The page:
I am Robert Fitch, a third year PhD student studying how native plants can be used to meet wildfire management goals and promote native ecosystem services. I work directly with the US Forest Service and I hope to continue to make similar partnerships throughout my career linking the applied world with academia. My interests span restoration, invasive species management, and fire ecology. I have had the privilege of studying plant ecology across Southern California and have worked in Hawaiian dry forests restoring rare and endangered plant species. I decided to purse my doctorate in ecology because I am passionate about applying scientific theory and principles to solve real world problems. My goal is to have my own restoration ecology lab at a California state university where I can engage with research and teach undergraduates.

Raphaela E. Floreani Buzbee, UC Berkeley

2021 GRASS Recipient

Advisor: Dr. David Ackerly, Dean Rausser College of Natural Resources

Project Title: Exploring species distribution models for biodiversity conservation in California coastal prairies

I am a first year PhD student in the Department of Environmental Science, Policy and Management at the University of California, Berkeley. Prior to my graduate studies, I spent the past decade working as a professional botanist and vegetation ecologist for various land management and conservation agencies including the National Park Service and the California Native Plant Society. During this time, I've surveyed and explored the vast variety of grasslands across the state. I am broadly interested in the intersections of people, plants, and place, and am always excited to share my botanical knowledge with others. My research is centered on climate change impacts to biodiversity in California - especially in unique ecosystems like coastal prairies, vernal pools, and montane meadows. When I'm not busy appreciating grasslands and geophytes, I enjoy watercolor painting, roller skating, and looking at plants. My favorite native grass is Danthonia californica

Rebecca Ann Nelson, Graduate Group in Ecology, UC Davis

2021 GRASS Recipient 

Advisor: Susan Harrison

Project TitleThe effects of invasion and restoration on pollinator visitation for California native grassland plants

I am a first year PhD student in Professor Susan Harrison’s lab in the Graduate Group in Ecology at UC Davis with an emphasis in integrative ecology. I am studying how invasive species and restoration strategies affect the structure and dynamics of plant-pollinator mutualisms in California grasslands. My project examines the extent to which hairy vetch (Vicia villosa), an invasive legume, competes with native California wildflowers for pollinators. Through this research, I aim to inform the restoration of plant-pollinator interactions in northern California grasslands. I am broadly interested in researching what strategies are effective for restoring grassland plant-insect interactions in the context of anthropogenic global change. I hope to foster partnerships between the applied and academic spheres of restoration ecology. I enjoy birding, nature photography, and creative writing.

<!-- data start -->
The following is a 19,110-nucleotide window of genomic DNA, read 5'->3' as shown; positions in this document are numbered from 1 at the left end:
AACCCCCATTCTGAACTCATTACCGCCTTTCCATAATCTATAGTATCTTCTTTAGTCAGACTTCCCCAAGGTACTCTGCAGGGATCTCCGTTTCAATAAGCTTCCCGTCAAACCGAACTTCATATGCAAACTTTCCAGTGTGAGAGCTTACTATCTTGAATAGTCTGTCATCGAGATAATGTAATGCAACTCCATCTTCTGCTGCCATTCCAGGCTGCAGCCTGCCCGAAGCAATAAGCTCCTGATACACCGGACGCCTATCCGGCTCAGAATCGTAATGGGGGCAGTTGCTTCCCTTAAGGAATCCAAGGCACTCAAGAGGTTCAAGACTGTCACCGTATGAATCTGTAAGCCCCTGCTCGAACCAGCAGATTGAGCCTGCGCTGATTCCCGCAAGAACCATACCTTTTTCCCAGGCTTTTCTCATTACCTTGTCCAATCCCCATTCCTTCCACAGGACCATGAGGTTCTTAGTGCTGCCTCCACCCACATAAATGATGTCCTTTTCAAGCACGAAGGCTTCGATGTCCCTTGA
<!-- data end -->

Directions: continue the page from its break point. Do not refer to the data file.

Landin Noland , Senior, Graduate Group in Ecology, UC Davis

2021 GRASS Recipient

Advisor: Valerie Eviner

Project Title: Chaparral Decline with short fire return interval: Promising habitat for native grassland species?

I am Landin, a graduating senior at UC Davis interested in contemporary land management challenges presented by fire in California’s ecosystems. I am joining Valerie Eviner’s lab next year to pursue a MS in Ecology at UC Davis. I am particularly interested in post-fire management and restoration opportunities to maintain healthy and resilient landscapes. I hope to improve our understanding of California’s changing fire regime and its impacts on native ecosystems so that we make fire informed management decisions on the landscape. I am now assessing an uncharacteristically short fire return interval in Northern California’s chaparral system to understand the resiliency of chaparral systems to frequent fires, and the restoration opportunities for native grassland species within the frequently burned system.

Suzanne Ou , Ecology, Stanford University

2021 GRASS Recipient

Advisor: Dr. Kabir Peay

Project Title: How do microbe-mediated plant-soil feedbacks affect turnover of California annuals?

Suzanne Ou is a PhD Candidate studying the temporal dynamics of plant-soil feedbacks. Using a mix of field work, greenhouse experiments, molecular sequencing techniques and theoretical modelling, she is working to develop a better understanding of the ecology of native species on the unique serpentine grasslands of California.

Joanna Tang is a PhD student, Department of Ecology, Evolution, and Marine Biology, University of California, Santa Barbara

2020 & 2021 GRASS Recipient

Advisor: Carla D'Antonio

Project Title: Ecotypic variation in Southern California grassland vernal pool communities.

Joanna Tang is currently a PhD student studying under Dr. Carla D'Antonio at UCSB, where she is researching long-term invasion dynamics in restored urban ecosystems, specifically, grassland vernal pools.  As a born-and-bred Californian, she is committed to developing innovative, holistic restoration techniques that preserve and restore California's unique native communities in the face of widespread exotic invasion, for the benefit of Californians now and into the future.

Leila Wahab, is a 3rd year Ph.D. Student in the Environmental Systems Graduate Group, University of California, Merced

2021 GRASS Recipient

Advisor: Dr. Asmeret Asefaw Berhe

Project Title: The role of organic nitrogen compounds in soil organic matter stability: Changes in soil chemistry and plant communities due to altered precipitation regimes in California grasslands